Posted by The Situationist Staff on September 8, 2009
Situationist Contributor John Bargh, with his co-authors Jennifer Harris and Kelly Brownell, recently published an interesting article, “Priming Effects of Television Food Advertising on Eating Behavior” (28 Health Psychology 404 (2009)) on the subconscious behavioral consequences of food advertising. Here’s the abstract.
* * *
Objective: Health advocates have focused on the prevalence of advertising for calorie-dense low-nutrient foods as a significant contributor to the obesity epidemic. This research tests the hypothesis that exposure to food advertising during TV viewing may also contribute to obesity by triggering automatic snacking of available food. Design: In Experiments 1a and 1b, elementary-school-age children watched a cartoon that contained either food advertising or advertising for other products and received a snack while watching. In Experiment 2, adults watched a TV program that included food advertising that promoted snacking and/or fun product benefits, food advertising that promoted nutrition benefits, or no food advertising. The adults then tasted and evaluated a range of healthy to unhealthy snack foods in an apparently separate experiment. Main Outcome Measures: Amount of snack foods consumed during and after advertising exposure. Results: Children consumed 45% more when exposed to food advertising. Adults consumed more of both healthy and unhealthy snack foods following exposure to snack food advertising compared to the other conditions. In both experiments, food advertising increased consumption of products not in the presented advertisements, and these effects were not related to reported hunger or other conscious influences. Conclusion: These experiments demonstrate the power of food advertising to prime automatic eating behaviors and thus influence far more than brand preference alone.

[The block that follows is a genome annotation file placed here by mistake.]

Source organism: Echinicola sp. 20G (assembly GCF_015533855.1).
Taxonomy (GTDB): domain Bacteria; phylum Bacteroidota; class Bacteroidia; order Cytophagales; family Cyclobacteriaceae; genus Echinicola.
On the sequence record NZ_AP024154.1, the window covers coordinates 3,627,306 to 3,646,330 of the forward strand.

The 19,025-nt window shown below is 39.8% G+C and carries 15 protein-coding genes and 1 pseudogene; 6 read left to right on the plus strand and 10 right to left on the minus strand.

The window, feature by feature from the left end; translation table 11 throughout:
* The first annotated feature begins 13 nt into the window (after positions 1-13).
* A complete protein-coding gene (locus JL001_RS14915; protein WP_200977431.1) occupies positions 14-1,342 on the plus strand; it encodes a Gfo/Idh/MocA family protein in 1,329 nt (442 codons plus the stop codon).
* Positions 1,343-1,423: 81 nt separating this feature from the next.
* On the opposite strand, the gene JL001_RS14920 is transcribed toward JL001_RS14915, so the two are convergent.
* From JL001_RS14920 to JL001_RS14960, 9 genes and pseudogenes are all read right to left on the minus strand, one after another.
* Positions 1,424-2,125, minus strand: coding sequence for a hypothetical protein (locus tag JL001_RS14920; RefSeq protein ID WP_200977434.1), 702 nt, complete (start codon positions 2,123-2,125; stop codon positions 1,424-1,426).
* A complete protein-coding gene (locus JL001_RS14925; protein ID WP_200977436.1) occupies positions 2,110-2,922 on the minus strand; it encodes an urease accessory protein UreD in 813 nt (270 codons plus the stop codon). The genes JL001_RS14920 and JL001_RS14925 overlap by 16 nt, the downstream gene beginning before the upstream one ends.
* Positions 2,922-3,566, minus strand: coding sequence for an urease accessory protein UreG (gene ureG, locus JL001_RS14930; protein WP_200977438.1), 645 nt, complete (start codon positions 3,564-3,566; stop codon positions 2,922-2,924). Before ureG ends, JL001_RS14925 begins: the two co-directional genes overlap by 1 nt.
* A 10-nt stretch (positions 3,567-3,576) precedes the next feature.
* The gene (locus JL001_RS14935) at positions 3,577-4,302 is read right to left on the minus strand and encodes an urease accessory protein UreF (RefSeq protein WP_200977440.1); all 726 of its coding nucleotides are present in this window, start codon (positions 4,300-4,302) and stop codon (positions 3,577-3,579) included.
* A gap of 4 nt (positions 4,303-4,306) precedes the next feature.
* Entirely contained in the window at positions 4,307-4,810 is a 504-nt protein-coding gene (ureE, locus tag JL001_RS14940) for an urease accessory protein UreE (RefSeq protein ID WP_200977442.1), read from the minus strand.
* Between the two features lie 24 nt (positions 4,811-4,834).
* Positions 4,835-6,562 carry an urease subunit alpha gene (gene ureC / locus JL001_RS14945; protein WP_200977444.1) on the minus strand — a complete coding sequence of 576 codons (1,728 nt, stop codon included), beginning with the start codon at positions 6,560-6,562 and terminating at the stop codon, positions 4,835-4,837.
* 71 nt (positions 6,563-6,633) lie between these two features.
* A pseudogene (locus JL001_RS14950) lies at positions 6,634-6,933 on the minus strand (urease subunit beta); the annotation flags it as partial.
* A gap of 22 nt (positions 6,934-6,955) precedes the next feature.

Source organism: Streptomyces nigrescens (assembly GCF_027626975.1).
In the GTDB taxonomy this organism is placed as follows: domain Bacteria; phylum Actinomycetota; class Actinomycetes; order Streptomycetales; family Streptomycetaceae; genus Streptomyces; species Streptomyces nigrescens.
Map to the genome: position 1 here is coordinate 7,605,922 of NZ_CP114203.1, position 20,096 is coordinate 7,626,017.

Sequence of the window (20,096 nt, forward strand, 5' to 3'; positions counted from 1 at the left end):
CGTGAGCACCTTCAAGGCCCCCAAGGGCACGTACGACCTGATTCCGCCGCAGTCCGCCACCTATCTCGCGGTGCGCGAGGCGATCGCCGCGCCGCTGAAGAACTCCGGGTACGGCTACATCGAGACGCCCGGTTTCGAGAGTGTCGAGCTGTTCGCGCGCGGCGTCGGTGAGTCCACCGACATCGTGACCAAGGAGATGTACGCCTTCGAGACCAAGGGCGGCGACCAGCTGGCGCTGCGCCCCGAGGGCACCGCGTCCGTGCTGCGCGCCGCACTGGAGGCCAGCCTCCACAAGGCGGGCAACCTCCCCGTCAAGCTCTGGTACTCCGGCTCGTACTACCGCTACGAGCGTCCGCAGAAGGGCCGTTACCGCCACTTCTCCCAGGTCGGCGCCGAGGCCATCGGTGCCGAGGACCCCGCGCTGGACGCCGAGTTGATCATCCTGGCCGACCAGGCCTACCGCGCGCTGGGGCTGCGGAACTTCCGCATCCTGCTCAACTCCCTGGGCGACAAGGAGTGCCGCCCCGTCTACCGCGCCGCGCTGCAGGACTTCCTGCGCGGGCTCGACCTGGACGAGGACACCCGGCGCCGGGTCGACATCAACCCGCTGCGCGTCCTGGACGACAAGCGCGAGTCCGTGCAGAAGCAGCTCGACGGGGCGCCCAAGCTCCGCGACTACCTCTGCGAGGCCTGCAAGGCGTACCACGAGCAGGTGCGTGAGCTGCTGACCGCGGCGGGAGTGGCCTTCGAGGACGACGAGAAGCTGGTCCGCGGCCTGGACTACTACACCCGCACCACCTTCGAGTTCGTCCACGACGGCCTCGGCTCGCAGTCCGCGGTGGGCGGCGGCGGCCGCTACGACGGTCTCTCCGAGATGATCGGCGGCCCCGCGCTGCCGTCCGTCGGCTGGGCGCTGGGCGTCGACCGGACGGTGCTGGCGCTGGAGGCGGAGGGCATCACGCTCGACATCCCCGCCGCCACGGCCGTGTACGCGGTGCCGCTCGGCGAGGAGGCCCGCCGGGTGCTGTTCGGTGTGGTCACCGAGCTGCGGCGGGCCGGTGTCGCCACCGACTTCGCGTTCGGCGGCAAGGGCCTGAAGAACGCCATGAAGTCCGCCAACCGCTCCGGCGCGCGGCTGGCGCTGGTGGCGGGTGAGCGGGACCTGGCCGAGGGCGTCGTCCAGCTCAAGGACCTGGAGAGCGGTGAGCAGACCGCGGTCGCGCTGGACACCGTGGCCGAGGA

* * *
You can download a pdf of the article here.
For a collection of related Situationist posts, see “The Benefit of Knowing Your Eating Sins,” “The Situation of Body Image,” “Big Calories Come in Small Packages,” “The Situation of Eating – Part II,” “The Situation of Eating,” “The Situation of the Dreaded ‘Freshman 15′,” “Our Situation Is What We Eat,” “Social Networks,” “Common Cause: Combating the Epidemics of Obesity and Evil,” “The Situation of Fatness = Our ‘Obesogenic’ Society,” “Innovative Policy: Zoning for Health,” “Situational Obesity, or, Friends Don’t Let Friends Eat and Veg,” “McDonalds tastes better than McDonalds, if it’s packaged right,” “The Science of Addiction, The Myth of Choice,” “The Situation of our Food – Part I,” “The Situation of Our Food – Part II,” “The Situation of Our Food – Part III,” and “The Situation of our Food – Part IV.”
The situation of obesity is explored at length by Situationist Contributors, Adam Benforado, Jon Hanson, and David Yosifon, who devoted a sizeable article to the mistaken but dominant dispositionist attributions made regarding obesity and the actual situational sources of the epidemic. To access their article, entitled “Broken Scales: Obesity and Justice in America,” click here.